EMDR is an innovative form of
psychotherapy. It was pioneered by an American clinical psychologist, Dr Francine Shapiro, in the 1980’s. It is commonly referred to as the ‘eye movement’ therapy. However many people think that a better name for it might be ‘Accelerated Information Processing.’
It was initially developed for the treatment of victims of Post Traumatic Stress Disorder (PTSD). It was discovered to have dramatic results in such cases. Many cases have been documented authenticating these results. In the UK it is the treatment of choice for trauma recommended by NICE, the National Institute for Clinical Excellence.
Early cases treated by EMDR practioners were Vietnam veterans and victims of sexual assault. They found that nightmares, flashbacks and crippling negative thoughts were significantly reduced. The result was that many clients were enabled to go back to living ordinary lives after a relatively short number of sessions. It was also used for the victims of childhood trauma, eg rape, physical and sexual abuse, accidents etc.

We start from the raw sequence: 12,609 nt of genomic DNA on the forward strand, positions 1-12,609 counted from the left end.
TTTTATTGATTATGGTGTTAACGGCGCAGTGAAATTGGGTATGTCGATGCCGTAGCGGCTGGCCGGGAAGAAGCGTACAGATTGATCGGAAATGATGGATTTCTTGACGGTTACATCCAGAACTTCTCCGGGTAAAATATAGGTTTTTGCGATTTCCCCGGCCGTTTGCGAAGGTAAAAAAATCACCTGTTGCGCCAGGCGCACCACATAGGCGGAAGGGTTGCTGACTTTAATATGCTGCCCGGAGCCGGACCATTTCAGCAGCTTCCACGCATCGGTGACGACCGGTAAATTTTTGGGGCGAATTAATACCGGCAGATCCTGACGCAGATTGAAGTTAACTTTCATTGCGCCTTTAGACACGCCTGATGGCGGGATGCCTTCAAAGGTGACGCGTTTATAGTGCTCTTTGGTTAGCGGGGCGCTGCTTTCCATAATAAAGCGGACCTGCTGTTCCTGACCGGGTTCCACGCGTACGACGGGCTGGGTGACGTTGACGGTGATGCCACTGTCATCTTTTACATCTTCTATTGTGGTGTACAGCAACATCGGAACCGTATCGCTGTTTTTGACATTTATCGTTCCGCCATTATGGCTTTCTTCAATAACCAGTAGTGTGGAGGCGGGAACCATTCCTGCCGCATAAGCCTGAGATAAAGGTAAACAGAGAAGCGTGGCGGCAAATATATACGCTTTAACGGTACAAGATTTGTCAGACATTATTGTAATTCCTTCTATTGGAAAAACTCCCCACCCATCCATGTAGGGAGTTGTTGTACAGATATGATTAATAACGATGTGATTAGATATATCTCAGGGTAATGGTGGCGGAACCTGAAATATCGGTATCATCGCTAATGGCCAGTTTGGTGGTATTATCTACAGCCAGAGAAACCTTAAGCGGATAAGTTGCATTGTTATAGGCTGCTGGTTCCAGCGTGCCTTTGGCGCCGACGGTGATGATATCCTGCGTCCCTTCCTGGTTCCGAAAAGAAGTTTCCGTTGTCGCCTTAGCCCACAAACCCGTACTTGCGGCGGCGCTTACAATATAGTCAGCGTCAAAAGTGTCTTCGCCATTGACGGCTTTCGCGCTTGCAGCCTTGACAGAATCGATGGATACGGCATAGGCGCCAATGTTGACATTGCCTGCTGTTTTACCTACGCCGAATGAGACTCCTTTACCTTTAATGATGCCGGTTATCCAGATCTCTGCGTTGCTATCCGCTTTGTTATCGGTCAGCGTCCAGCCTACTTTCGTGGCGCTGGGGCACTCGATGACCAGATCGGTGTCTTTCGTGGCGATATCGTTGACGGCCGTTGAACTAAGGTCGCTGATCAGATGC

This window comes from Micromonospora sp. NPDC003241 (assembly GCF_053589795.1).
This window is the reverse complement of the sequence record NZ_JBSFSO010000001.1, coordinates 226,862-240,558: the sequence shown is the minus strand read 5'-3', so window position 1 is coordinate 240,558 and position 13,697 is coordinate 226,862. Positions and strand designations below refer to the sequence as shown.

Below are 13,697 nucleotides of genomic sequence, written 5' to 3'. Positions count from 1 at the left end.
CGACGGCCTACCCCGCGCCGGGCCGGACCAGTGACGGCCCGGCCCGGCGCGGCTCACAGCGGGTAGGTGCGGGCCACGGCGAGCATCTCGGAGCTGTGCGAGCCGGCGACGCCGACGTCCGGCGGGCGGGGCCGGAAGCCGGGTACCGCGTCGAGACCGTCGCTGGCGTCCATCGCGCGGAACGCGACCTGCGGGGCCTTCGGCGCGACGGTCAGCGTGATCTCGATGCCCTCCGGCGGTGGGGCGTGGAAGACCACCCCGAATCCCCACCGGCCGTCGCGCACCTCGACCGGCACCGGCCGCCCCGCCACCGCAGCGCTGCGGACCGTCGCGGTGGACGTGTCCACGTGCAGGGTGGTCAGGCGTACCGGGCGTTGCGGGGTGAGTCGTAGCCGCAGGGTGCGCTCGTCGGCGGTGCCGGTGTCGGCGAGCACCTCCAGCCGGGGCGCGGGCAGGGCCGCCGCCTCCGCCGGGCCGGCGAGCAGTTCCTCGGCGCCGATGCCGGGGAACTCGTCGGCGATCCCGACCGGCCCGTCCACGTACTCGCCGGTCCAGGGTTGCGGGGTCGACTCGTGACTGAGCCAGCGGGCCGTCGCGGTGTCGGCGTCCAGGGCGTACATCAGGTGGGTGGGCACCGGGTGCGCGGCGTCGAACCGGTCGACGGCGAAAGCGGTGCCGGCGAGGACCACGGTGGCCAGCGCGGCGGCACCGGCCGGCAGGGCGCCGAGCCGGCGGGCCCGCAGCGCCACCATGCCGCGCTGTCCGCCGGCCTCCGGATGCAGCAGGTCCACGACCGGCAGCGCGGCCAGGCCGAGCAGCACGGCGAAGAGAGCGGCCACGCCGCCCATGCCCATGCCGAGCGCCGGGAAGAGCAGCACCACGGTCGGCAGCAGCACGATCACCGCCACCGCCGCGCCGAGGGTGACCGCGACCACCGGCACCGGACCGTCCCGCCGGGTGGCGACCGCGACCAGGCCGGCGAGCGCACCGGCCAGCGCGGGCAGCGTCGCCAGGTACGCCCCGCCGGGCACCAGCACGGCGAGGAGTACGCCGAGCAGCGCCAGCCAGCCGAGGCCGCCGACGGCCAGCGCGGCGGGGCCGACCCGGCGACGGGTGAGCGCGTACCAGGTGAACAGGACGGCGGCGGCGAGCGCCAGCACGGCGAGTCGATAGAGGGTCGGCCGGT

OTHER PROBLEMS WHICH CAN BENEFIT FROM EMDR
Apart from trauma cases, it went on to be used successfully, but not so dramatically, in a large number of other cases including:-
Anybody living dysfunctionally due to events from the past
Performance blocks in writers, actors and sportsmen.
EMDR can also be used as a complement to conventional therapy with people struggling to resolve a wide range of everyday psychological issues in which they feel stuck.
By using the EMDR technique the benefits of conventional therapy can frequently be accelerated.
For frequently asked questions about EMDR please